Conditions have been practically perfect post-rain, and last year’s Grand Prix champ, Tina Konyot found that to the liking of her powerful stallion, Calecto. He was second in the Special with 73.417 percent.
“I love my horse,” she said, by way of preamble.
“I thought all my passage was very even. In the past I’ve? had issues with unevenness in passage, and I think that’s completely behind us.
“I probably should have practiced it a bit, but I felt pretty comfortable and smooth going through the test. My weakness is my extended trots,” she continued emphasizing that it’s her problem, not her horse’s fault.
I’ve been wondering if Gladstone will be the scene of next year’s Olympic trials (certainly Thursday’s rain was good practice for a Games that will be in London).
I had been told previously that everyone wanted to wait and see how the footing held up, but it seems to have passed the test, at least in the view of Technical Advisor Anne Gribbons, who thinks Gladstone is the best place for trials. Horses can stay on there to get ready for competition, and it’s not like being at a showgrounds where permission has to be sought for everything.
The test rides for the Grand Prix level tests were performed by Adrienne Lyle on Wizard and Catherine Haddad Staller on Cadillac. Anne said having them do the test rides gave judges a chance to see both combinations. (Adrienne didn’t qualify for the competition and Catherine’s husband, Dr. Greg Staller, is the veterinarian on the premises this weekend, so she couldn’t show her European-based mount.
I ran into Adrienne’s coach and mentor, Debbie McDonald, who told me why she was on hand and updated me on Brentina, who retired after the 2008 Olympics, and the mare’s owner, Parry Thomas.
One of the nicest things about an event like the championships is running into so many people you haven’t seen for ages. One was Guenter Seidel, who recently lost the ride on his top two horses, U II and Sundayboy, when he and his longtime sponsors, Dick and Jane Brown, went their separate ways.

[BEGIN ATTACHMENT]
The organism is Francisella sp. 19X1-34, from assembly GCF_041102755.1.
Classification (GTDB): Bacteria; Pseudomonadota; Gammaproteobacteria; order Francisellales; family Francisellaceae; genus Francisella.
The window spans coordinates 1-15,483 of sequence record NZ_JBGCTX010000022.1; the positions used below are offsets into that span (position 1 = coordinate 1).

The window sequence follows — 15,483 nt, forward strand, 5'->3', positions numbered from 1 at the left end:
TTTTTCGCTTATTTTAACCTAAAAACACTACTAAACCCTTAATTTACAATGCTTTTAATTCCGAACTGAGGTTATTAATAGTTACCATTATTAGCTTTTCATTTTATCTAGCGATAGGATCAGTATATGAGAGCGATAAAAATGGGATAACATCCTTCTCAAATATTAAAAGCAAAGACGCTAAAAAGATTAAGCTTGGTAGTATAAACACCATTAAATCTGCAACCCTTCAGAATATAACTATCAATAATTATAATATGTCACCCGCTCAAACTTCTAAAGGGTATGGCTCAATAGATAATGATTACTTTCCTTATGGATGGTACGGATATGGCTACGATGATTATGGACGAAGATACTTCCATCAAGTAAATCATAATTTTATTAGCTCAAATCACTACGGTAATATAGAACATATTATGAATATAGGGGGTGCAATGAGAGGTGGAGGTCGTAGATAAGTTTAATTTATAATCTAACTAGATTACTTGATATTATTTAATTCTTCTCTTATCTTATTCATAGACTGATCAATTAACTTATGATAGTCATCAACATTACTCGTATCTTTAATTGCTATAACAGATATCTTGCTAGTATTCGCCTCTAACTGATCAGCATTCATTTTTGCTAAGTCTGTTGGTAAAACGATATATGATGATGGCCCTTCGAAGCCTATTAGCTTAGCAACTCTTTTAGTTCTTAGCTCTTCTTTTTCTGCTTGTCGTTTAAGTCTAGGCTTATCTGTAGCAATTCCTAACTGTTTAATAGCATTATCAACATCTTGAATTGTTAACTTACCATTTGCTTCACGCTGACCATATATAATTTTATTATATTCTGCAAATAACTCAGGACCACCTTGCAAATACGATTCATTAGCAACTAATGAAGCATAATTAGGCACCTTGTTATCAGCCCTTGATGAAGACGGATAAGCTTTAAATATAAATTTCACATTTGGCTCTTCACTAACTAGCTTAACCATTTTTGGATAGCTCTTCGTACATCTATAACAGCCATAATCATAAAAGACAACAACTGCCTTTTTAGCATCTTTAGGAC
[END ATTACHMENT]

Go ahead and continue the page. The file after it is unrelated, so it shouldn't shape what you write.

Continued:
Guenter obviously misses the horses, but he was gracious when I asked about the situation.
“It was fun while I was doing it,” he said like the gentleman he is, noting his time is spent giving clinics and teaching. I have a feeling he won’t be horseless for too long; he’d be quite a catch for anyone with a nice horse who wants to see it go to the top.
He looks extremely fit, completely recovered from a broken pelvis he suffered last year, and was able to compete at Aachen.
I was sorry to hear that Susie Dutta’s mount, Currency DC, came up lame just before he was ready to compete today. Her husband, Tim, noted the horse is very special to them, a great combo of sensible personality and talent.
“We like them spicy but not stupid,” he said, explaining how he and his wife pick horses, with safety a big consideration. Vets are trying to determine what’s wrong with this solid campaigner.
It was good to see Cathy Morelli competing yet again in the Grand Prix ranks with BeSe. Announcer Brian O’Connor said she probably holds the record for the most starts in the championships. I asked her how many, and she couldn’t tell me, saying with a smile that the list was “endless.” She’s 67; aside from her gray hair, she doesn’t look a day over 50 and still rides beautifully.
If you’re anywhere near the foundation’s headquarters, try to come by this weekend. This is a competition worth seeing.
I’ll update you on the dressage Sunday night, but most of my next postcard will be devoted to HITS’ $1 million Pfizer Grand Prix and the new $500,000 Diamond Mills Hunter Prix.
For more photos from this event, go to the photo gallery.